In recent years, the financial services sector has experienced a significant transformation, closely linked to the development of the internet and mobile technologies. Part of that transformation involves the entrance of new players, such as those listed above. However, as of the date of this Annual Report, there is an uneven playing field between banks and non-bank players. For example, banking groups are subject to prudential regulations that have implications for most of their businesses, including those in which they compete with non-bank players that are only subject to activity-specific regulations or benefit from regulatory uncertainty. In addition, Fintech activities are generally subject to additional rules on internal governance when they are carried out within a banking group. For instance, the CRD V Directive limits the ratio between the variable and fixed salary that financial institutions can pay to certain staff members identified as risk takers. This places banking groups such as the Group at a competitive disadvantage for attracting and retaining digital talent and for retaining the founders and management teams of acquired companies.

Existing loopholes in the regulatory framework are another source of uneven playing fields between banks and non-bank players. Some new services or business models are not yet covered under existing regulations. In these cases, asymmetries between banks and non-bank players arise since banks, as regulated entities, often face obstacles to engage in unregulated activities.

10 


 

The Group’s future success depends, in part, on its ability to use technology to provide products and services that provide convenience to customers. Despite the technological capabilities the Group has been developing and its commitment to digitalization, as a result of the uneven playing field referred to above or for other reasons, the Group may not be able to effectively implement new technology-driven products and services or be successful in marketing or delivering these products and services to its customers, which would adversely affect the Group’s business, financial condition and results of operations.

In addition, companies offering new applications and financial-related services based on artificial intelligence are becoming more competitive. The often-lower cost and higher processing speed of these new applications and services can be especially attractive to technologically-adept purchasers. As technology continues to evolve, more tasks currently performed by people may be replaced by automation, machine learning and other advances outside of the Group’s control. If the Group is not able to successfully keep pace with these technological advances, its business may be adversely affected.

In addition, the project of achieving a European capital markets union was launched by the European Commission as a plan to mobilize capital in Europe, one of its main objectives being to provide businesses with a greater choice of funding at lower costs and to offer new opportunities for savers and investors. These objectives are expected to be achieved by developing a more diversified financial system complementing bank financing with deep and developed capital markets, which may adversely affect the Group’s business, financial condition and results of operations.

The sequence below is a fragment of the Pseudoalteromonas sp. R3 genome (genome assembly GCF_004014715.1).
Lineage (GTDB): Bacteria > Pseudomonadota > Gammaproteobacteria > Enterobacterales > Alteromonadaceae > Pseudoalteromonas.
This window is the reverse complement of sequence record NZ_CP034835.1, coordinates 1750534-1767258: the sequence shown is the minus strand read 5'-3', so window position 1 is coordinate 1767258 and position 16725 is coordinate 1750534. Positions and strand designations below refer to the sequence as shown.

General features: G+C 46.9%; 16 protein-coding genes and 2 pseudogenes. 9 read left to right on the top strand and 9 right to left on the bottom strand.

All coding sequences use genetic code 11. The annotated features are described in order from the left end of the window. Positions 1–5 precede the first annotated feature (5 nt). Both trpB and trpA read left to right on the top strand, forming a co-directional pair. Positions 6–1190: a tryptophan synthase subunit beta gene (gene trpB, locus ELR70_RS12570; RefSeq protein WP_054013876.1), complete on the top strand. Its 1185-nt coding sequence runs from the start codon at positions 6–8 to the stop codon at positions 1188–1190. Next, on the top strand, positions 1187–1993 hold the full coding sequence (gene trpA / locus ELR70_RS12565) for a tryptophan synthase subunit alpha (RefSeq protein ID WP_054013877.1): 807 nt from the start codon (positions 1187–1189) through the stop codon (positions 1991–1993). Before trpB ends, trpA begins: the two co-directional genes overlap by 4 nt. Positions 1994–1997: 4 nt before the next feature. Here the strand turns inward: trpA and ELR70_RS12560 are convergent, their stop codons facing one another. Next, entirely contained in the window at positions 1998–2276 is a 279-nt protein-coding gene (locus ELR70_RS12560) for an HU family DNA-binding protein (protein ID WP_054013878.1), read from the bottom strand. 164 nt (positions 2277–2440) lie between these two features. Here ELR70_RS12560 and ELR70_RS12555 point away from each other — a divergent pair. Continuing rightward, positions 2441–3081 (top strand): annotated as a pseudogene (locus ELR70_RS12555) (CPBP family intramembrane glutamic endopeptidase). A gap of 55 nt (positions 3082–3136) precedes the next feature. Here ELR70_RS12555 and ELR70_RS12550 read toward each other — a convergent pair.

Exposure to the real estate market makes the Group vulnerable to developments in this market

The Group is significantly exposed to the real estate market, particularly in Spain. The Group’s exposure to the construction and real estate industries in Spain amounted to €9,943 million, €11,045 million and €11,981 million as of December 31, 2019, 2018 and 2017, respectively, of which €2,649 million, €3,183 million and €5,224 million, respectively, related to construction and real estate development loans in Spain (representing 1.4%, 1.7% and 2.9%, respectively, of the Group’s loans and advances to customers in Spain (excluding loans and advances to the public sector) and 0.4%, 0.5% and 0.8%, respectively, of the Group’s consolidated assets, as of such dates). The Group is exposed to the real estate market due to the fact that real estate assets secure many of its outstanding loans, it holds a significant amount of real estate assets on its balance sheet, principally as a result of foreclosures, and it holds stakes in real estate companies such as Metrovacesa, S.A. and Divarian Propiedad, S.A. Total real estate exposure in Spain, including development loans, foreclosed assets and other real estate-related assets had a coverage ratio of 52% as of December 31, 2019 (55% as of December 31, 2018). For additional information, see item (b) of Appendix IX (Additional information on risk concentration) of our Consolidated Financial Statements.

While the demand for homes and real estate loans has been on the rise in recent years, growth in the sector seems to be stagnating. Any deterioration of real estate prices could have a material adverse effect on the Group’s business, financial condition and results of operations. For example, a decline in prices for real estate assets in Spain would reduce the value of the real estate portfolio that serves to secure its real estate loans and credit and, consequently, any defaults would increase the amount of expected losses relating to those loans and credit facilities.